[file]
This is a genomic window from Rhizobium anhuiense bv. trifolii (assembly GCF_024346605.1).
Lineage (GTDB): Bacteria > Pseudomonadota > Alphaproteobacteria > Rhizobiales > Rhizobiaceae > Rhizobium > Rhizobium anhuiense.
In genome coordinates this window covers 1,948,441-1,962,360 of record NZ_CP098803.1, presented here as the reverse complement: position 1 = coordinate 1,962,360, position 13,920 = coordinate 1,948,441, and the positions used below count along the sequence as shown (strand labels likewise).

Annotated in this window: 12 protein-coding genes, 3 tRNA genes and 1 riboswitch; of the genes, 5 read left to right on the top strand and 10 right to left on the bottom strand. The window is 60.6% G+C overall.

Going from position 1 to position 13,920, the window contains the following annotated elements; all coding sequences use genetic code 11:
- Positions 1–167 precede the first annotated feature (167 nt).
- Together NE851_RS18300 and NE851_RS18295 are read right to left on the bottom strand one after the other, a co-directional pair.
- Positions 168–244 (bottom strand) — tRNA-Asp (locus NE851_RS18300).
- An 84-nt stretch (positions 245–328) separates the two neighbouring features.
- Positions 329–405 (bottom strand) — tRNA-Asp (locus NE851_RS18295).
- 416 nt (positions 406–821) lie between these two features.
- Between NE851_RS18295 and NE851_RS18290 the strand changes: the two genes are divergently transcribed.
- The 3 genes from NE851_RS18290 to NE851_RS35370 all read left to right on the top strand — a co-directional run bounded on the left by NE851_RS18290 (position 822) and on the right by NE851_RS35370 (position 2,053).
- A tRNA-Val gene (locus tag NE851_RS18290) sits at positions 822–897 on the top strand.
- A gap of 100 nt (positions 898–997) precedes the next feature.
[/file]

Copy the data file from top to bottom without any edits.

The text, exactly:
This is a genomic window from Rhizobium anhuiense bv. trifolii (assembly GCF_024346605.1).
Lineage (GTDB): Bacteria > Pseudomonadota > Alphaproteobacteria > Rhizobiales > Rhizobiaceae > Rhizobium > Rhizobium anhuiense.
In genome coordinates this window covers 1,948,441-1,962,360 of record NZ_CP098803.1, presented here as the reverse complement: position 1 = coordinate 1,962,360, position 13,920 = coordinate 1,948,441, and the positions used below count along the sequence as shown (strand labels likewise).

Annotated in this window: 12 protein-coding genes, 3 tRNA genes and 1 riboswitch; of the genes, 5 read left to right on the top strand and 10 right to left on the bottom strand. The window is 60.6% G+C overall.

Going from position 1 to position 13,920, the window contains the following annotated elements; all coding sequences use genetic code 11:
- Positions 1–167 precede the first annotated feature (167 nt).
- Together NE851_RS18300 and NE851_RS18295 are read right to left on the bottom strand one after the other, a co-directional pair.
- Positions 168–244 (bottom strand) — tRNA-Asp (locus NE851_RS18300).
- An 84-nt stretch (positions 245–328) separates the two neighbouring features.
- Positions 329–405 (bottom strand) — tRNA-Asp (locus NE851_RS18295).
- 416 nt (positions 406–821) lie between these two features.
- Between NE851_RS18295 and NE851_RS18290 the strand changes: the two genes are divergently transcribed.
- The 3 genes from NE851_RS18290 to NE851_RS35370 all read left to right on the top strand — a co-directional run bounded on the left by NE851_RS18290 (position 822) and on the right by NE851_RS35370 (position 2,053).
- A tRNA-Val gene (locus tag NE851_RS18290) sits at positions 822–897 on the top strand.
- A gap of 100 nt (positions 898–997) precedes the next feature.